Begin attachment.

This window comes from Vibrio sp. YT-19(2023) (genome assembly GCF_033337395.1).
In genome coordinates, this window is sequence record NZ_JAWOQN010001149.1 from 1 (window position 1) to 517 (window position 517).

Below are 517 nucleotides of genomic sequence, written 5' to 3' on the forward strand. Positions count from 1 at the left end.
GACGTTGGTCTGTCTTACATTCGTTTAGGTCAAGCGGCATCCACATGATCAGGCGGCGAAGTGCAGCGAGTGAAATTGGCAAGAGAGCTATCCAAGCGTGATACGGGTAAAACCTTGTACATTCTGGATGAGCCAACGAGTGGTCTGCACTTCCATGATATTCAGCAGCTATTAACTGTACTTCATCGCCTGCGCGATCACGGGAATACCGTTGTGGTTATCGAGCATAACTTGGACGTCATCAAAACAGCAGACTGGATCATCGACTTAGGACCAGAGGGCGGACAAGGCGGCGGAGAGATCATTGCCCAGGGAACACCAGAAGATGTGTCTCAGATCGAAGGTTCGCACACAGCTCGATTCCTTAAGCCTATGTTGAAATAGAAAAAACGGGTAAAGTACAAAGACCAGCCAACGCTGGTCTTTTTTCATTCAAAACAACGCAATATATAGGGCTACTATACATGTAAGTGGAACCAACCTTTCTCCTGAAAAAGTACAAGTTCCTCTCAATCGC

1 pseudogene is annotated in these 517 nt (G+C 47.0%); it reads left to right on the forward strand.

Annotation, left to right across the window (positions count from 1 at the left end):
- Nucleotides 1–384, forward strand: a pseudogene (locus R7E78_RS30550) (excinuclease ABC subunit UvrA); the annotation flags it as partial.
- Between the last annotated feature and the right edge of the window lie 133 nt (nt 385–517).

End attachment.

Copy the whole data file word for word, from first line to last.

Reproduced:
This window comes from Vibrio sp. YT-19(2023) (genome assembly GCF_033337395.1).
In genome coordinates, this window is sequence record NZ_JAWOQN010001149.1 from 1 (window position 1) to 517 (window position 517).

Below are 517 nucleotides of genomic sequence, written 5' to 3' on the forward strand. Positions count from 1 at the left end.
GACGTTGGTCTGTCTTACATTCGTTTAGGTCAAGCGGCATCCACATGATCAGGCGGCGAAGTGCAGCGAGTGAAATTGGCAAGAGAGCTATCCAAGCGTGATACGGGTAAAACCTTGTACATTCTGGATGAGCCAACGAGTGGTCTGCACTTCCATGATATTCAGCAGCTATTAACTGTACTTCATCGCCTGCGCGATCACGGGAATACCGTTGTGGTTATCGAGCATAACTTGGACGTCATCAAAACAGCAGACTGGATCATCGACTTAGGACCAGAGGGCGGACAAGGCGGCGGAGAGATCATTGCCCAGGGAACACCAGAAGATGTGTCTCAGATCGAAGGTTCGCACACAGCTCGATTCCTTAAGCCTATGTTGAAATAGAAAAAACGGGTAAAGTACAAAGACCAGCCAACGCTGGTCTTTTTTCATTCAAAACAACGCAATATATAGGGCTACTATACATGTAAGTGGAACCAACCTTTCTCCTGAAAAAGTACAAGTTCCTCTCAATCGC

1 pseudogene is annotated in these 517 nt (G+C 47.0%); it reads left to right on the forward strand.

Annotation, left to right across the window (positions count from 1 at the left end):
- Nucleotides 1–384, forward strand: a pseudogene (locus R7E78_RS30550) (excinuclease ABC subunit UvrA); the annotation flags it as partial.
- Between the last annotated feature and the right edge of the window lie 133 nt (nt 385–517).